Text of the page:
Selecting a New WTO Director General
By Elizabeth Morgan
I noted the Gleaner’s Editorial of Tuesday, May 19 titled “CARICOM on the WTO Frontline” which dealt with the pending early departure of the incumbent Director General (DG) of the World Trade Organization (WTO), Roberto Azevêdo of Brazil, and the selection of his successor. In the 2013 selection process, candidates sought the support of CARICOM Members and visited the region in their campaigning. Hopefully, they will do so again. Of course, the mode depends on what COVID-19 permits. This selection process comes at a very difficult time for the WTO in the midst of a global public health and economic crisis. The multilateral system is under stress.
We are seeing first hand that it is extremely testing to head a multilateral organization with today’s leaders and in a highly-charged political and economic atmosphere. I would not doubt that Mr. Azevêdo’s decision was also motivated by trials encountered since being reappointed to his second 4 year term in 2017.
As he demits office in September, the process has already begun to select his successor. This should be over 9 months. If the procedures are strictly followed, it would end in January 2021, after he has left. The new DG is to be appointed, by consensus among the membership, 3 months before the incumbent demits office. If this timeline cannot be met, an acting DG would be appointed. The Chair of the General Council, currently Ambassador David Walker of New Zealand, who is responsible for overseeing this process, seems to have signaled his intention to expedite it. Members (countries and customs territories) are to submit their nominations by July 9.
The WTO does not formally require regional rotation in the DG’s appointment, but regional representation can be considered in the selection process.
The DGs of the General Agreement on Tariffs and Trade (GATT) were all from European countries – United Kingdom, Switzerland, and the Republic of Ireland. Since 1995, the WTO DGs have been more diversified reflecting the membership. They have come from Italy, New Zealand, Thailand, France and Brazil. Neither an African national nor a woman has held this post so far. Of course, it requires a suitably qualified and experienced individual, male or female.
Reports indicate that nationals of various Members have started signaling their interest in being nominated. Africa is eyeing this post. Nationals of Benin, Egypt, Kenya and Nigeria have indicated interest. The African Union (AU) would be assessing the nominees, hopefully, to endorse the strongest candidate by consensus. There is also apparently interest from nationals of New Zealand, the United Kingdom, and Spain. Others could emerge before July 9. Some major trading nations have not held this post such as Canada, Japan, India, China, and USA. Nationals of smaller Members may also want to take a chance.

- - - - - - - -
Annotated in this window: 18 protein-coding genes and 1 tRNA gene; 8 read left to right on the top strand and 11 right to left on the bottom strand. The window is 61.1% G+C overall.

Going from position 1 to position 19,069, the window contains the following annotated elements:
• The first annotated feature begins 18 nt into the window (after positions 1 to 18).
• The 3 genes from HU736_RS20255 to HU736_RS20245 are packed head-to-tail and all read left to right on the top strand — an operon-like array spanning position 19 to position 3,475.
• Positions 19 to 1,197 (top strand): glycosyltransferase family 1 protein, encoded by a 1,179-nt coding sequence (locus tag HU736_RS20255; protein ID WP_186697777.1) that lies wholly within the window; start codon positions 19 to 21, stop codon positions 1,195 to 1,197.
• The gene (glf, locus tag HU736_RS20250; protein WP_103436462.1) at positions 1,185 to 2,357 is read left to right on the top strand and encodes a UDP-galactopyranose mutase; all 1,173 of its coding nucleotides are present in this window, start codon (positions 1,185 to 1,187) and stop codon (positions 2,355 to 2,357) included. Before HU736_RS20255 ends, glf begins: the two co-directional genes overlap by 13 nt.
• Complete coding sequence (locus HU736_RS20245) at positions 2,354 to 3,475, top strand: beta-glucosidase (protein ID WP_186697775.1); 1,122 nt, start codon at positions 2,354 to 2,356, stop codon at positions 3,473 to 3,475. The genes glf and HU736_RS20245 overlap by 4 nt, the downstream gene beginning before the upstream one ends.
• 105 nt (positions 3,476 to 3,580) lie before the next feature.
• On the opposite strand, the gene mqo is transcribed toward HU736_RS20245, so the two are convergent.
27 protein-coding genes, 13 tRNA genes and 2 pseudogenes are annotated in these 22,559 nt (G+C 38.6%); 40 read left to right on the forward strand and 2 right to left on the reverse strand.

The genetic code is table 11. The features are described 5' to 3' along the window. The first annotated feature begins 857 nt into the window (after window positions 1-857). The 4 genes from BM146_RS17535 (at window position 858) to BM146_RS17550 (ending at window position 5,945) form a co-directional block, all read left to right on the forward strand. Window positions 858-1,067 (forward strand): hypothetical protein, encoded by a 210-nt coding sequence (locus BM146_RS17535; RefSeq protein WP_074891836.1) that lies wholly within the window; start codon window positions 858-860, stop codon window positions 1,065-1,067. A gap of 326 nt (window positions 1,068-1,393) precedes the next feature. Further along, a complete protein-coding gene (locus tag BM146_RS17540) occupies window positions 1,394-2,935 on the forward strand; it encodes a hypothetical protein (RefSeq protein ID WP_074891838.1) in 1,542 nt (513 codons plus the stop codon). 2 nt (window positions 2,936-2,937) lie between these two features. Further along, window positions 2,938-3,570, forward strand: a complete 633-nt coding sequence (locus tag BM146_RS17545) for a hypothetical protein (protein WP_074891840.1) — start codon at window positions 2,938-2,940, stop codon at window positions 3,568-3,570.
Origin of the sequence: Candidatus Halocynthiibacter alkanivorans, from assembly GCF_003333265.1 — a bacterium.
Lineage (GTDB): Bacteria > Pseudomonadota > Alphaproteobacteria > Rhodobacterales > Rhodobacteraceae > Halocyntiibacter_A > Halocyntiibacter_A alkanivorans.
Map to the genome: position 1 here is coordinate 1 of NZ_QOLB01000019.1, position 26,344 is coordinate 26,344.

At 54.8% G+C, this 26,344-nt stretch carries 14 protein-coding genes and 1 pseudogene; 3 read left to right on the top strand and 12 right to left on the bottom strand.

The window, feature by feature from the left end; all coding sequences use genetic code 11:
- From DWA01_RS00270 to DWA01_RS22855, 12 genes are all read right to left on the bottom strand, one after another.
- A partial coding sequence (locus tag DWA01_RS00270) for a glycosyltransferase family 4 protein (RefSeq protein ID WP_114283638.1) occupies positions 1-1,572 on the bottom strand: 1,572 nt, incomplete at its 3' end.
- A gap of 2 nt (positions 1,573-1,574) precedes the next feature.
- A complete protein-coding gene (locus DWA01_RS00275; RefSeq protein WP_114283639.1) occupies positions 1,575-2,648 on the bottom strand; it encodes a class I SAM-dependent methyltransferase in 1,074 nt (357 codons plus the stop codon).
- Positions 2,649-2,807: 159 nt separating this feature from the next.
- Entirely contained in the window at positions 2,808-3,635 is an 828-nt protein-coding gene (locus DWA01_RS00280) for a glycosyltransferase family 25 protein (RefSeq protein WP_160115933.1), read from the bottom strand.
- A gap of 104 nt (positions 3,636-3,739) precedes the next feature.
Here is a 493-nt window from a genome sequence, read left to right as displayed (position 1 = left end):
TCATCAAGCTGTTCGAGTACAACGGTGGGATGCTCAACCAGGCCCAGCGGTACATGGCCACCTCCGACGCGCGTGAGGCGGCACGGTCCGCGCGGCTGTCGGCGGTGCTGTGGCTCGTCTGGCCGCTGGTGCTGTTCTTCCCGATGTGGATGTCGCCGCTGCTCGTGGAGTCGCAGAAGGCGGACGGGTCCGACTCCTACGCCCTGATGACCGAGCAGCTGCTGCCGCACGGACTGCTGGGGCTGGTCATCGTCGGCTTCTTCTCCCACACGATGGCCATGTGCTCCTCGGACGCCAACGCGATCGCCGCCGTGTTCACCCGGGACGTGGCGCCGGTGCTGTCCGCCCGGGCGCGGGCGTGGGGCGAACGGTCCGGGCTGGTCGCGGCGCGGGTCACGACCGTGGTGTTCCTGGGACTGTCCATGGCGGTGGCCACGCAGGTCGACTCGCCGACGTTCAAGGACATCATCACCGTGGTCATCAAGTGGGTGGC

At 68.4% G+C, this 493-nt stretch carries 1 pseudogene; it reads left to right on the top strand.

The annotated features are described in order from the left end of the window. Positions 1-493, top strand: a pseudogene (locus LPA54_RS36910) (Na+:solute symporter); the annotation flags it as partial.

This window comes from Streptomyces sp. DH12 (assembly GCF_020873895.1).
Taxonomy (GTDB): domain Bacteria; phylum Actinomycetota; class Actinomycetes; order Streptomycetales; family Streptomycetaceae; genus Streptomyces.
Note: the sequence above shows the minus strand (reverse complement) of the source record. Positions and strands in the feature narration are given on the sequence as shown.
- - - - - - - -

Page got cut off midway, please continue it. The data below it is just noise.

The WTO is an arena with some fierce gladiators defending their hold on money, power and influence. They emphasize that it is a member-driven organization; the Members make the decisions. In reality, some Members influence decisions more than others. If the Organization is “flawed, bureaucratic and unwieldy” that flows from the Members. Ideally, it is the Members, acting together, who must commit to reforming the Organization in the collective interest.
In its 25th year, the survival of the multilateral trading system is at stake. This COVID-19 crisis, however, is demonstrating that the WTO may be needed most now to revive the global economy and to secure the interest of its most vulnerable Members. Trade cannot expand with isolationist policies.
This is a time, I think, for a neutral candidate. He/she, in this environment, must be: a diplomat par excellence; an effective facilitator, a good negotiator, politically astute, a creative thinker, and a good administrator. He/she must also have stamina and courage, and be committed to strengthening the multilateral trading system. The likely successor has to be a bridge-builder contributing to raising the WTO above narrow self-interests which have undermined its credibility as the regulator, administrator and adjudicator of global trade rules.
Let’s see whether the candidates emerging are endowed with Solomonic leadership abilities.
Submitted by Elizabeth Morgan, Specialist in International Trade Policy and International Politics